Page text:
Financial Services

Donald Trump Once Wanted to Buy the FBI Headquarters, Now House Dems Are Asking Questions
New request sent to agency in charge for documents about potential conflicts

The front of the J. Edgar Hoover FBI Building on Pennsylvania Ave. (Tom Williams/CQ Roll Call file photo)

Key House Democrats pressed the head of the General Services Administration to provide more information Thursday about President Donald Trump’s role in the proposal to rebuild the FBI headquarters building on its current footprint on Pennsylvania Ave.

“As a direct result of President Trump’s clear conflict of interest on this matter, we are now requesting information and documents to determine whether the President is making decisions about the FBI headquarters building based on what is best for the country or what is best for his own financial bottom-line,” wrote the five House members, who are all ranking members of relevant committees or subcommittees.

Blumenauer Sends Blunt Marijuana Blueprint to Democratic Leadership
Goal is to have Congress pass legislation by the end of 2019

Rep. Earl Blumenauer, D-Ore., wants Democrats to legalize marijuana if they take back the House majority. (Bill Clark/CQ Roll Call file photo)

Oregon Rep. Earl Blumenauer, one of Congress’s most vocal marijuana proponents, sent Democratic leadership a memo Wednesday outlining steps Congress should take to legalize the Schedule I drug.

“Congress is out of step with the American people and the states on cannabis,” Blumenauer wrote in the memo, citing polling showing that 69 percent of registered voters support legalizing marijuana. “We have an opportunity to correct course if Democrats win big in November.”

Fiscal 2018 Deficit Clocks In at $779 Billion, White House Reports
Largest hole in six years, executive branch finds

Office of Management and Budget Director Mick Mulvaney testifies before a House Appropriations Financial Services and General Government Subcommittee hearing in Rayburn Building on the FY2019 Budget for OMB on April 18, 2018. (Tom Williams/CQ Roll Call file photo)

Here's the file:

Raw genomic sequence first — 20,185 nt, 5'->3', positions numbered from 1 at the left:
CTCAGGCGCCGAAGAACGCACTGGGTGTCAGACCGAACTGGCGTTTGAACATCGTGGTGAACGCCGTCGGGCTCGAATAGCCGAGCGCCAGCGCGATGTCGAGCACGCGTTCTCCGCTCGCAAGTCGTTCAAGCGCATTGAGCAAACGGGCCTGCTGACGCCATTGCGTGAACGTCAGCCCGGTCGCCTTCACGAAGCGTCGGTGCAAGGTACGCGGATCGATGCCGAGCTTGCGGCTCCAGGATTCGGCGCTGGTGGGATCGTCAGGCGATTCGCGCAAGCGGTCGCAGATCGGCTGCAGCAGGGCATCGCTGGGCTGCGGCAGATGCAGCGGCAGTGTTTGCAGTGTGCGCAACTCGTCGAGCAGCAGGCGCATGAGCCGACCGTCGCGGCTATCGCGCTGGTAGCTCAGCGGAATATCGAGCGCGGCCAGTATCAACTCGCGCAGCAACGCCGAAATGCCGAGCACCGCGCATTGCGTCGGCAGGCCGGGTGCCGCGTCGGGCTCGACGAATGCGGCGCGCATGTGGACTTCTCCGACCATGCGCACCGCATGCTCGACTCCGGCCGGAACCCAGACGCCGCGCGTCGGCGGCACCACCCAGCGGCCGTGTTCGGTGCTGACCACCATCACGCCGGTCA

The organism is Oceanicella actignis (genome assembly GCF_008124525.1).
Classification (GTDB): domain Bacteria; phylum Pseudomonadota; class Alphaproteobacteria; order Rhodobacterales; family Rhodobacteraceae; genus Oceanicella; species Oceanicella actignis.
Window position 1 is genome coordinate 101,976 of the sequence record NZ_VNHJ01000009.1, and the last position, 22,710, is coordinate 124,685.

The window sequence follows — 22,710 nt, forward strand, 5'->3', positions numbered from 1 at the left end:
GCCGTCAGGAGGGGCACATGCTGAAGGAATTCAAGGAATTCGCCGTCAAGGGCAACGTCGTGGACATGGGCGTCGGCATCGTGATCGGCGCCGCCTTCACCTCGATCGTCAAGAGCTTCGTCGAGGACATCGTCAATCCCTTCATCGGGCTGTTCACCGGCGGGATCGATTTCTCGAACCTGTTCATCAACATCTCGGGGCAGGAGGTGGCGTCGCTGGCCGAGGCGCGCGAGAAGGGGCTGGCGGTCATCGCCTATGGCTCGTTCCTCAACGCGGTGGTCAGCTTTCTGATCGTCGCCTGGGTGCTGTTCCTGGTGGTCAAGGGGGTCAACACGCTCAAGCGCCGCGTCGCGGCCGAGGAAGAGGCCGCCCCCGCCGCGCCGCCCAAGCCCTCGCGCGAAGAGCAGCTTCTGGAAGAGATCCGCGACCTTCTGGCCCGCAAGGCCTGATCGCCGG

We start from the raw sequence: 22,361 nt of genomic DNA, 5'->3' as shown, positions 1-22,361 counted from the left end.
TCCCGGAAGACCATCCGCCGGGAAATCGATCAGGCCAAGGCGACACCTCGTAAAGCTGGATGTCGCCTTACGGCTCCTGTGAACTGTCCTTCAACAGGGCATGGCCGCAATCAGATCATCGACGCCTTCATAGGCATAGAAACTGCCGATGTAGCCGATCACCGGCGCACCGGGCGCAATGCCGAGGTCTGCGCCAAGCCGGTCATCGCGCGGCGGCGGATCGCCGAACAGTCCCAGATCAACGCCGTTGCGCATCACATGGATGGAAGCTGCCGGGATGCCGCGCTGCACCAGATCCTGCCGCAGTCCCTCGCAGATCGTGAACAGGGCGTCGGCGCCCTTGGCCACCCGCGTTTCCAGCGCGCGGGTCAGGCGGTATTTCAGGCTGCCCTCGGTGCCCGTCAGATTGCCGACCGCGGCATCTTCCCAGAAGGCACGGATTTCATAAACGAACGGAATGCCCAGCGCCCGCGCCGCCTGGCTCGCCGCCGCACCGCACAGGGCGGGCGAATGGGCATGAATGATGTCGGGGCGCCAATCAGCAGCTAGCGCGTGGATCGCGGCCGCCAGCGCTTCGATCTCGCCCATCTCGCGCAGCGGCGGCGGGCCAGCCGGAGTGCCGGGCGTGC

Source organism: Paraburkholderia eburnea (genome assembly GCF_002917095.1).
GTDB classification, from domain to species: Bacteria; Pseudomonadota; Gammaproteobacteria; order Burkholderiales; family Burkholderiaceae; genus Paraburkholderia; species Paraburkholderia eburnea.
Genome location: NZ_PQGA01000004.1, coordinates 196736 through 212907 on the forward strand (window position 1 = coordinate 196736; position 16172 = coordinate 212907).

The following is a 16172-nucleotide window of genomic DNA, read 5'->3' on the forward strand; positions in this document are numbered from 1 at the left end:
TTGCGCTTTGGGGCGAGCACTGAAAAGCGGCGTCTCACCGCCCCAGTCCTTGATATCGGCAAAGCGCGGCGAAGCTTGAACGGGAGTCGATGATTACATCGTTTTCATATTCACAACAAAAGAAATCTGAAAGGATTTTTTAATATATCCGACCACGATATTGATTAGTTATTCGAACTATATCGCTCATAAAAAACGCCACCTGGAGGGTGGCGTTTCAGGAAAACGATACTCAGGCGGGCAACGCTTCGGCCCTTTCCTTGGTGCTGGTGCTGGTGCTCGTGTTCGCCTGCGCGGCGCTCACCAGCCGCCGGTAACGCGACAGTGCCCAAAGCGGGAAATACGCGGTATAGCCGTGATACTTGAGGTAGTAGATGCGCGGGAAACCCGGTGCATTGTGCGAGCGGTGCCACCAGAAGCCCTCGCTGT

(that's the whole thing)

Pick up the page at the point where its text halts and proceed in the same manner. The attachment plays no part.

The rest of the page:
The federal government ran a $779 billion deficit in the fiscal year that ended Sept. 30, the largest budget shortfall in six years, the White House reported Monday.

The official deficit tally for fiscal 2018 marked a $113 billion increase from the previous year and accounted for 3.9 percent of gross domestic product, an increase of 0.4 percentage points. The report confirms the third consecutive fiscal year of rising deficits despite a strong economy. 

K Street Turns Its Lonely Eyes to Grassley
Republican holds the key to cascading possibilities, from Judiciary to Finance to Banking

Will Judiciary Chairman Charles Grassley, R-Iowa, make the leap to head the Finance Committee next year? (Tom Williams/CQ Roll Call)

Fresh off a divisive Supreme Court battle, Senate Judiciary Chairman Charles E. Grassley has a complicated decision to make next month that has the business world watching with keen interest: whether to make the jump over to the Finance Committee chairmanship in the 116th Congress.

“Ask me Nov. 7,” was all the Iowa Republican would say earlier this week on the topic. But the allure of returning to the helm of perhaps the most powerful committee in Congress, with jurisdiction over taxes, trade and health care policy, can’t be lost on Grassley, who was Finance chairman for part of 2001 and again from 2003 through 2006.

Federal Housing Finance Agency Director Melvin Watt Accused of ‘Unwanted Advances’
Accuser: Watt made it clear he had ‘an attraction’

Federal Housing Finance Agency Direct0r Melvin Watt has been accused by a subordinate of unwanted advances and sexual harassment.  (Chris Maddaloni/CQ Roll Call file photo)

A Federal Housing Finance Agency manager leveled charges of unwanted advances and sexual harassment against Director Melvin Watt during a hearing Thursday before the House Financial Services Committee.

Simone Grimes testified that beginning in 2015, when she brought to the regulator’s attention that she was to be paid less than her predecessor in an executive position, Watt offered her a “number of positions” but made clear each time that he had “an attraction” to her.

Mel Watt Accuser to Testify Before House Panel
Appearance comes same day as Kavanaugh-Ford hearing over in the Senate